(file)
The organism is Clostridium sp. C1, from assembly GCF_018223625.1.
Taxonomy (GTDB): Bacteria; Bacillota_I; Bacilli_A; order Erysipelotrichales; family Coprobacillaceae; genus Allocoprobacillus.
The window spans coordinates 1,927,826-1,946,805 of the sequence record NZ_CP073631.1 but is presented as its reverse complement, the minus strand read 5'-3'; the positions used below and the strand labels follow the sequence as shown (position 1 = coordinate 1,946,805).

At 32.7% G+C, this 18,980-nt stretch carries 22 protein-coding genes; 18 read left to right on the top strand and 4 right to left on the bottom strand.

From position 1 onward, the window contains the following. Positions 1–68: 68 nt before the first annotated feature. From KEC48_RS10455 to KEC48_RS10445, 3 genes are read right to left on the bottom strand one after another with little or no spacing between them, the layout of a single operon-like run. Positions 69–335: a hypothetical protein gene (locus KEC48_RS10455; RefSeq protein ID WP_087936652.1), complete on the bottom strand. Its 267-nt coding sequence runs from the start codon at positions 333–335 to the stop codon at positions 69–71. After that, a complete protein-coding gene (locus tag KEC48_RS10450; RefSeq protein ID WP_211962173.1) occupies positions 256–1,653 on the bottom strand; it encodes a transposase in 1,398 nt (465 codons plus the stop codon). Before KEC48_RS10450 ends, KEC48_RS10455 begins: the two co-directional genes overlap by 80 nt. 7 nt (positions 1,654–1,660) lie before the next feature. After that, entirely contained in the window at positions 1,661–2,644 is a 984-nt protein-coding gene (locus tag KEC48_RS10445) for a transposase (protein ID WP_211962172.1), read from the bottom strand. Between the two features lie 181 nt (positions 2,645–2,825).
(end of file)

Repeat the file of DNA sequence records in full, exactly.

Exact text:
The organism is Clostridium sp. C1, from assembly GCF_018223625.1.
Taxonomy (GTDB): Bacteria; Bacillota_I; Bacilli_A; order Erysipelotrichales; family Coprobacillaceae; genus Allocoprobacillus.
The window spans coordinates 1,927,826-1,946,805 of the sequence record NZ_CP073631.1 but is presented as its reverse complement, the minus strand read 5'-3'; the positions used below and the strand labels follow the sequence as shown (position 1 = coordinate 1,946,805).

At 32.7% G+C, this 18,980-nt stretch carries 22 protein-coding genes; 18 read left to right on the top strand and 4 right to left on the bottom strand.

From position 1 onward, the window contains the following. Positions 1–68: 68 nt before the first annotated feature. From KEC48_RS10455 to KEC48_RS10445, 3 genes are read right to left on the bottom strand one after another with little or no spacing between them, the layout of a single operon-like run. Positions 69–335: a hypothetical protein gene (locus KEC48_RS10455; RefSeq protein ID WP_087936652.1), complete on the bottom strand. Its 267-nt coding sequence runs from the start codon at positions 333–335 to the stop codon at positions 69–71. After that, a complete protein-coding gene (locus tag KEC48_RS10450; RefSeq protein ID WP_211962173.1) occupies positions 256–1,653 on the bottom strand; it encodes a transposase in 1,398 nt (465 codons plus the stop codon). Before KEC48_RS10450 ends, KEC48_RS10455 begins: the two co-directional genes overlap by 80 nt. 7 nt (positions 1,654–1,660) lie before the next feature. After that, entirely contained in the window at positions 1,661–2,644 is a 984-nt protein-coding gene (locus tag KEC48_RS10445) for a transposase (protein ID WP_211962172.1), read from the bottom strand. Between the two features lie 181 nt (positions 2,645–2,825).